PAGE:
Pain killers' overdose can have fatal effects

ABU DHABI — Most of the poisoning cases reported at the Abu Dhabi-based Poison and Drug Information Centre (P&DIC) over the past few months were related to excessive use of pain relievers, medical experts have warned.



By Nada S.mussallam

Published: Thu 17 Aug 2006, 9:18 AM

Last updated: Sat 4 Apr 2015, 6:12 PM

"More than one third of complaints the P&DIC received by telephone from the public over the past six months were about poisoning cases that occurred due to the overdose of pain killers," medical sources at the Centre have revealed.

They warned that overdose of 'paracetamol' used in more than 100 medicines for treating headache, cold and pain could have serious and even fatal effects like liver failure, especially in chronic alcoholics.

"Paracetamol is rapidly absorbed from the stomach and small intestine and the body gets rid of it through the liver and Kidney. Liver, renal or heart muscle damage is likely to occur. Toxicity is increased in patients using certain medications such as rifampin and phenobarbital. Alcohol, malnutrition and liver disease aggravates results," cautioned the medical sources at the P&DIC.

They noted that paracetamol, also known as 'acetaminophen' in the US is normally found as 500mg per tablet but is often combined with other active ingredients in combination drugs.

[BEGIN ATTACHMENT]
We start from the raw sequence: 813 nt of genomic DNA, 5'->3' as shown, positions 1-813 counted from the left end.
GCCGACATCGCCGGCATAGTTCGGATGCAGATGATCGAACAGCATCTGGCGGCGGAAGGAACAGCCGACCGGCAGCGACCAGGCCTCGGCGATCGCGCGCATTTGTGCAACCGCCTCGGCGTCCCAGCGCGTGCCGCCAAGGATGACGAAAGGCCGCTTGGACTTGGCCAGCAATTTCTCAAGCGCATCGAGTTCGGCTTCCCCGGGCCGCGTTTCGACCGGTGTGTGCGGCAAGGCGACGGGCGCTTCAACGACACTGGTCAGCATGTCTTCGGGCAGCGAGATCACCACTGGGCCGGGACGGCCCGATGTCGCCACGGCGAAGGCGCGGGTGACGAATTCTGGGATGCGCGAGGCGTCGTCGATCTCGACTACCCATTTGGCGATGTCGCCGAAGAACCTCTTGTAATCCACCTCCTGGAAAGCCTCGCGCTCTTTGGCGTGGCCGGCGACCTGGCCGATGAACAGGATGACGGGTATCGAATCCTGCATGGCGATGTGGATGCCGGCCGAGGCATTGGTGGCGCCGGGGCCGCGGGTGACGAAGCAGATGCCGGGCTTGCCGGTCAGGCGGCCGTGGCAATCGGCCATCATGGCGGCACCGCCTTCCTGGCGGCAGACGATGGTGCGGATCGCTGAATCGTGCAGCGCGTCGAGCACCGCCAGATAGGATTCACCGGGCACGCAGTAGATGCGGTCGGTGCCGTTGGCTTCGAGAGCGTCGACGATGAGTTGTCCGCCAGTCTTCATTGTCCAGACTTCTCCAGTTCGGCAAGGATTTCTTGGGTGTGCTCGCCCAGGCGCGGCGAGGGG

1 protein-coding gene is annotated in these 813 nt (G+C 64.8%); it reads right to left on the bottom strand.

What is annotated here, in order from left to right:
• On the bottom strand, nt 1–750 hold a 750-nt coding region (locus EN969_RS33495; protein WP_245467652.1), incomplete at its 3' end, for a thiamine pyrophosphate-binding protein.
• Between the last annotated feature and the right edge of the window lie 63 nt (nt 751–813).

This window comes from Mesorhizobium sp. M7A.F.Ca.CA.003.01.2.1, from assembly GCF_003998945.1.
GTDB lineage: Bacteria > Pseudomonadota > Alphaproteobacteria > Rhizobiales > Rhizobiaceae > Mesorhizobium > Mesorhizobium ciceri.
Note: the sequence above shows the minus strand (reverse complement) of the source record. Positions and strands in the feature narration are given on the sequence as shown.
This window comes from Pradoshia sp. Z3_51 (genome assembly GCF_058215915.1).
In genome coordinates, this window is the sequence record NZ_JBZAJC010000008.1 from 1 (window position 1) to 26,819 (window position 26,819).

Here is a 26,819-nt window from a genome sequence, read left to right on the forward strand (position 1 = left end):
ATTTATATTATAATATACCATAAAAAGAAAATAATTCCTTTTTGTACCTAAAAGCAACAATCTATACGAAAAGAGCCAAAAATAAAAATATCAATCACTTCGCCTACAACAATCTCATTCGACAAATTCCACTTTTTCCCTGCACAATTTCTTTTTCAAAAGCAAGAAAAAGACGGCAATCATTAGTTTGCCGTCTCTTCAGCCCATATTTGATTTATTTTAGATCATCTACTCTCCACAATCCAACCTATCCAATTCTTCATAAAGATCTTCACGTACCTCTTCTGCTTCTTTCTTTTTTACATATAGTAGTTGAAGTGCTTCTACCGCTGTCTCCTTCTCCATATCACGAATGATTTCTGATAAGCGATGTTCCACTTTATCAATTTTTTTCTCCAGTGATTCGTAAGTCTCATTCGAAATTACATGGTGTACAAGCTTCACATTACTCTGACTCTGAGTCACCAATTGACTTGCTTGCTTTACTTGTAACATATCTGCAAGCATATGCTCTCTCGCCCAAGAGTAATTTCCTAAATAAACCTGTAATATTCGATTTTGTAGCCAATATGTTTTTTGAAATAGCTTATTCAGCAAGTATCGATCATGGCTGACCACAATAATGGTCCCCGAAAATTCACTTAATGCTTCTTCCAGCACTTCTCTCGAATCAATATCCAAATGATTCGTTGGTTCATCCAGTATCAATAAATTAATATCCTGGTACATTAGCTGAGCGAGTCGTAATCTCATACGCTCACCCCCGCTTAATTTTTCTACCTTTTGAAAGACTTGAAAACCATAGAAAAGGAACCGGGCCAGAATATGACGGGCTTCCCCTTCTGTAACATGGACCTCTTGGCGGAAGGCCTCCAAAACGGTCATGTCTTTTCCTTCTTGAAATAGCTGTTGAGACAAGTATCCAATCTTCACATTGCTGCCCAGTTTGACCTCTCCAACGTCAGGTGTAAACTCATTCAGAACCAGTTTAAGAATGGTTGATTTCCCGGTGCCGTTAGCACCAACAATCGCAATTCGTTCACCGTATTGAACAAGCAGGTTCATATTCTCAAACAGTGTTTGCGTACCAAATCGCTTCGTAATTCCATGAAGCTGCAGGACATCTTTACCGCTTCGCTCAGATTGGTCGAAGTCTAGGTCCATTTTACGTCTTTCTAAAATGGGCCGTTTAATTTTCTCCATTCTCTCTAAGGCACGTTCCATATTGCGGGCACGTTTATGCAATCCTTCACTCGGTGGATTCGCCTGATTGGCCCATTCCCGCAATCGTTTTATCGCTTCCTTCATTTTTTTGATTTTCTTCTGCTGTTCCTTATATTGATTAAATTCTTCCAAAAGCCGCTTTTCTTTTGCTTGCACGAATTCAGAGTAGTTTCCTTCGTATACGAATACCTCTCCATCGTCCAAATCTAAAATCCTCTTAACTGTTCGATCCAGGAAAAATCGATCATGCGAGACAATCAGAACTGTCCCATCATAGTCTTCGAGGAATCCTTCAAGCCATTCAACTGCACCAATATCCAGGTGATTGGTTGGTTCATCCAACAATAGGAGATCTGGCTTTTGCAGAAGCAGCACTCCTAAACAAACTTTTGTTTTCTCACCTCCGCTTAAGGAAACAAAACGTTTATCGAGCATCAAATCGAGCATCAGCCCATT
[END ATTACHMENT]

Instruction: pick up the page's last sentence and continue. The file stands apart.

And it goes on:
In the UK, it is responsible for almost half of all poison admissions and leads to over 200 deaths per year.

Concerning symptoms of poisoning caused by pain killers, sources explained clinical symptoms include loss of appetite, nausea, vomiting and anorexia, fatigue and sweating especially if large overdose was taken in or the poisoned were children.

About prevention methods, the sources advised that patients should not take more than eight tablets per day for adult and as recommended by the physician for children and that more than two tablets should not be taken at one time.

"Pain reliver should not be taken with any other paracetamol containing combination like those found in cold medications for example. A pharmacist should be consulted prior to taking two medications at a time".

In cases of overdose, medical experts urged patients to keep a record of time and quantity and formulation of all ingestants including alcohol and note vomiting, if any.

"Patients should report to the nearest emergency department four hours after ingestion and preferably within one hour to perform emptying the stomach medically known as 'gastric lavage' if more than 15 tablets have been taken and to administer activated charcoal".

Those who have any queries can call P&DIC in Abu Dhabi at toll free 800-424.


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